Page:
The materials in this case (the "Mistress R'eal" decision) were in the context of a dominatrix website providing adult content. Ofcom decided that these were not comparable to the form and content of linear television, and were therefore not subject to regulation under Part 4A of the Communications Act 2003.
In the Mistress R'eal decision, features such as: (i) the short duration of the videos; (ii) the lack of opening and closing credits; (iii) the lack of narrative structure; and (iv) the low production values of the videos, combined to prevent the video service from being 'television-like'. The low subscriber numbers were not a factor in the determination of the service not being 'television-like', because the videos were capable of being accessed by a larger audience. The service was economic in nature as the videos were paid-for content.
Part 4A of the Communications Act 2003 regulates a subset of video-on-demand content defined as "on-demand programme services". Among other things, a service is an on-demand programme service if "its principal purpose is the provision of programmes, the form and content of which are comparable to the form and content of programmes normally included in television programme services." The Audiovisual Media Services Directive, upon which Part 4A is derived, states that such regulation should only apply to 'television-like' services and not those that are non-mass media, primarily non-economic, or do not compete with television broadcasting, such as private websites.
In April 2015, ATVOD determined that the dominatrix video service was an on-demand programme service. Mistress R'eal appealed this decision to Ofcom which overturned the ATVOD determination, based upon a distinction of the service from linear television programme services, by following its own test established in the Sun Video decision relating to newspaper video content. Broadly, the test provides that Ofcom should
- identify the principal purpose of what is provided;
- identify whether the principal purpose is to provide audio-visual material; and
- ask whether the service is 'television-like'.
Ofcom concluded that the principle purpose was to provide audio-visual material. This is unsurprising, as the website contained predominantly images and text describing the material, and was dedicated to the ordering, formatting, refund and purchase of videos and still images, with such content being significant in volume, and regularly refreshed and updated.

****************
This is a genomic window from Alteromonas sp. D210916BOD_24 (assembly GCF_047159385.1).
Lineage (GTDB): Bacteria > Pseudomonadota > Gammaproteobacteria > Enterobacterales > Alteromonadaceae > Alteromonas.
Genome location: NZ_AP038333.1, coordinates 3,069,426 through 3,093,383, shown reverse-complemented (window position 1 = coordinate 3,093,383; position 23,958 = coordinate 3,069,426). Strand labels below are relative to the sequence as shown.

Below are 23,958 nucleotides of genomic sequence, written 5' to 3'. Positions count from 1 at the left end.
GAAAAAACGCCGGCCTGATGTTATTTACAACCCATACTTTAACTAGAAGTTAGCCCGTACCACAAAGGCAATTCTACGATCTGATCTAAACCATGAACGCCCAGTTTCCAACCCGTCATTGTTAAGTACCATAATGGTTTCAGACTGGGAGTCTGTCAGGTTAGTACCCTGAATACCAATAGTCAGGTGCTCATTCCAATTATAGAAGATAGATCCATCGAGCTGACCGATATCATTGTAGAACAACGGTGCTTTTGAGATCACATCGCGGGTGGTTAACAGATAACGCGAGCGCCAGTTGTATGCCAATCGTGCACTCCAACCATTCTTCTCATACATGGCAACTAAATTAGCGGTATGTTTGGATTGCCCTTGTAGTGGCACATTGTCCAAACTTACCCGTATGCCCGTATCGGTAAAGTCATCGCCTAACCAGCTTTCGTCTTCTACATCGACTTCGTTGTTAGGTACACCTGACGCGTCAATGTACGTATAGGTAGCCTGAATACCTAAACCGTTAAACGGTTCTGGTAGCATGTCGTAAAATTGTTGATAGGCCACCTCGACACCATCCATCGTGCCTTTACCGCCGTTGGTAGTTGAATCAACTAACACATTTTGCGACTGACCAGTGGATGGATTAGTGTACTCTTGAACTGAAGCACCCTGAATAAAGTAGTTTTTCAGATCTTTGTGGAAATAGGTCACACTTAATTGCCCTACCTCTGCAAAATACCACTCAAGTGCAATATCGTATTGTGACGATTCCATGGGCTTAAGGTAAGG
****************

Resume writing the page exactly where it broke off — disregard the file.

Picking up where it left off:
Ofcom distinguished the service on the third element of its test however, considering:
- the brevity of the content, even in the adult content genre;
- the absence of opening and closing credits, making it less comparable with television (although this was not determinative on its own as this occurs in some linear television adult productions);
- the lack of narrative structure, as the content featured disjointed sections of adult content, with some videos including the provider of the services speaking directly to camera in a way more typical of user-generated content; and
- the low production values of the content.
These elements combined resulted in a conclusion that the services were insufficiently comparable in form to be 'television-like'. The service was found not to be competing with adult content on television.
John and I recently commented on the CJEU ruling on the meaning of audio-visual media service which held that the short length of videos will not rule them out of being 'television-like', however Ofcom has assessed this case using its Sun Video test, which uses a test and assesses characteristics in a way that might not always fit seamlessly with the CJEU's judgment in RE New Media Online (Case C-347/14).
Ofcom did not refer in its decision to any consideration of the CJEU's ruling (and have not recast its test in light of the ruling). To the contrary, the videos being short in length was used to lend credence to the services not being 'television-like'. It should be noted however that this was not the only (or in fact the principal) consideration that the regulator took into account, and in fact Ofcom appears to have given most weight to the lack of narrative structure and the low production values, arriving at what appears to be a sensible result.
Given the differences in approach taken by regulators across the EU it seems highly likely that more cases like this will fall to be considered, especially in light of the fast paced and changing landscape of on-demand programme services.
Regular readers might also recall that Ofcom will soon take control of all video on-demand regulation in the UK.
The full text of the Ofcom determination in Mistress R'eal can be found here.